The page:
weather. Accepting it is a sign of maturity and strength; railing
against it is weakness. Attempting to change it is unimaginable.

Focusing on the self alone, rather than external circumstances, is
supposed to be empowering. “It’s entirely within our power to
determine how we think about and talk about our problems,” Bishop
insists. “To one person a situation may be negative. To another,
that same situation may be positive,” Ryan Holiday argues in _The
Obstacle Is the Way_ (2014). The world is big and difficult to move.
But you, supposedly, are the arbiter of your own thoughts and
emotions. You can choose how you respond to obstacles, you can choose
to be positive and powerful. Success in business and in life is within
your grasp if you just decide you want it. 

Narrow the world to the self, and suddenly you have control over the
entire world. “To stand up straight with your shoulders back means
building the ark that protects the world from the floods,” Peterson
declares grandiloquently, turning posture into heroism. Politics, in
this view, is actually disempowering, because it asks you to engage
with structures—and with other people—you can’t control.
Self-help says you can be strong by ignoring what’s outside and
focusing only on your own reactions, or the position of your own
shoulders. Reinhold Niebuhr asks for the wisdom to tell the things he
can’t change from the things he can. Self-help responds that the one
thing you can change is the self. Ignore everything else. 

So, what’s the problem with giving people a sense of empowerment?
Self-help is a $500 million industry; lots of people obviously find
self-help books inspiring and...well, helpful. People want to feel
that they have control over their lives, and self-help gives them a
sense of control over their lives. What’s the harm? 

The harm is, in a word, neoliberalism. Neoliberal ideology broadly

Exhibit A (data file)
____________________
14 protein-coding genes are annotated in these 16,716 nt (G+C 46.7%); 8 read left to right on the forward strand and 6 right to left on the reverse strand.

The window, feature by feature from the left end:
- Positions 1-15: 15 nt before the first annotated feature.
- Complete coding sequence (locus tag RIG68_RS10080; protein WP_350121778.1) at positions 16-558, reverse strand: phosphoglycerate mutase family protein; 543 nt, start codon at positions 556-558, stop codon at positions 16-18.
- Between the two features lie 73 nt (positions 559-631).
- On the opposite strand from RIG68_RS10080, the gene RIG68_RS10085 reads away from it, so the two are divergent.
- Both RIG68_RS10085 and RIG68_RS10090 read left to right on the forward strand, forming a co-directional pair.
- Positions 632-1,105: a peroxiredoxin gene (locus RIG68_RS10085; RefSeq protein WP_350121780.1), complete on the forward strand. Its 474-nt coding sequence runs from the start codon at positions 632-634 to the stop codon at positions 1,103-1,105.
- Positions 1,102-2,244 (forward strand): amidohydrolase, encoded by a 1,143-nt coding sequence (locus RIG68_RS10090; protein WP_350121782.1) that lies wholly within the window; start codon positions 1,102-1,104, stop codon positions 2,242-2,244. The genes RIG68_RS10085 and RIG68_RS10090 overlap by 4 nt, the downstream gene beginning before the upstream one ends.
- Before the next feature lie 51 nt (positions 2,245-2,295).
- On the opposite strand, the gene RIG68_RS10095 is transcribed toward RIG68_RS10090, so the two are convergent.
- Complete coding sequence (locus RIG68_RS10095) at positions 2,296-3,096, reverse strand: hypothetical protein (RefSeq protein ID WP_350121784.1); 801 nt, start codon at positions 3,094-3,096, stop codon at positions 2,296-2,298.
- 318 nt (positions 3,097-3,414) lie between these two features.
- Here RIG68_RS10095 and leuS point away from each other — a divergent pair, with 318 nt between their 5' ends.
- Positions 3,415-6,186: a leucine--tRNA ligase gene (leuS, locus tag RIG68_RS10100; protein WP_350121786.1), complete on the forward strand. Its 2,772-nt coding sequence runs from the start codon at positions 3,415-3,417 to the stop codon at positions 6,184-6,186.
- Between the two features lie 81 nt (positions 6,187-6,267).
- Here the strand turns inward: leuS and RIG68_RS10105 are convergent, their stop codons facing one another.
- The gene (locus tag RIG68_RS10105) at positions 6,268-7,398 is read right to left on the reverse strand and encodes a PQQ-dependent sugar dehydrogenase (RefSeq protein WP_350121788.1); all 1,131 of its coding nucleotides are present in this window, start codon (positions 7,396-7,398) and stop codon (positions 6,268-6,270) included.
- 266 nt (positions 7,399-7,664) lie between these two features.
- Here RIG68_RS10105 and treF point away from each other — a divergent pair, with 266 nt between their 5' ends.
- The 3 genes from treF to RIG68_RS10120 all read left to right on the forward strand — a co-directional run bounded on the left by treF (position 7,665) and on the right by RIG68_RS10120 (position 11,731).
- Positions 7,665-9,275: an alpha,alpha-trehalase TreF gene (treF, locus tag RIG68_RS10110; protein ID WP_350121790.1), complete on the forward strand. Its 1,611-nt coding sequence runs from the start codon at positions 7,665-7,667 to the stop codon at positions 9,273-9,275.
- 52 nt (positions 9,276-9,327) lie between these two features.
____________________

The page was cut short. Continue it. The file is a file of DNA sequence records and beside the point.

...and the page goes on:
argues that the market, when left to its own devices, chooses winners
and losers based on merit. People’s own virtue and drive determine
their free choices, and those free choices in turn determine their
prosperity or suffering. Collective action to right wrongs or help the
suffering under neoliberal ideology is wrong, unfeasible, or some
combination of the two. Under neoliberal ideology, as in the world of
self-help books, the individual is all. And when you banish politics
and reduce the world to the individual, you lose all ability to
critique social structures. What’s good is what is good for the
individual. That makes it virtually impossible to articulate an ethic
beyond “might makes right.” 

Ryan Holiday’s _The Obstacle Is the Way_ places the moral vacuum
in especially sharp relief, because the book is, supposedly, based on
the tenets of Stoicism. The Stoics in ancient Greece and Rome
originally argued that virtue is the only real good, and that the
virtuous life is free of passions and desire. 

Somehow, though, in Holiday’s hands, Stoicism is transformed from a
philosophy celebrating virtuous moderation to a philosophy touting
Gilded Age grift and greed. For Holiday, a marketer and media flack by
trade, the goal of Stoic philosophy is not virtue, but overcoming
individual obstacles. Self-control isn’t a strategy to avoid desire,
but rather a prescription for advancement. Holiday praises John D.
Rockefeller for “cool headedness and self-discipline,” utterly
ignoring the monopolistic practices and shady business dealings which
were the real source of his obscene wealth. He also, jaw-droppingly,
includes a paean to Samuel Zemurray, the head of United Fruit Company
who engineered a U.S.-backed coup in Honduras in the early 20th
century in one of the ugliest of America’s imperialist adventures.

“Forget the rule book, settle the issue,” Holiday says admiringly,
lightly glossing over the fact that Zemurray “settled the issue”
by employing mercenaries to depose a foreign government. Not satisfied
with bringing authoritarianism and corruption to one Central American
government, Zemurray was also involved in spreading propaganda which
led to the CIA-backed coup against a democratically elected government
in Guatemala in 1954. Stoicism encourages its adherents to set aside
desire in the name of virtue. So Holiday chooses as his Stoic hero an
utterly amoral opportunist who literally engineered murder for the
sole purpose of increasing his own wealth.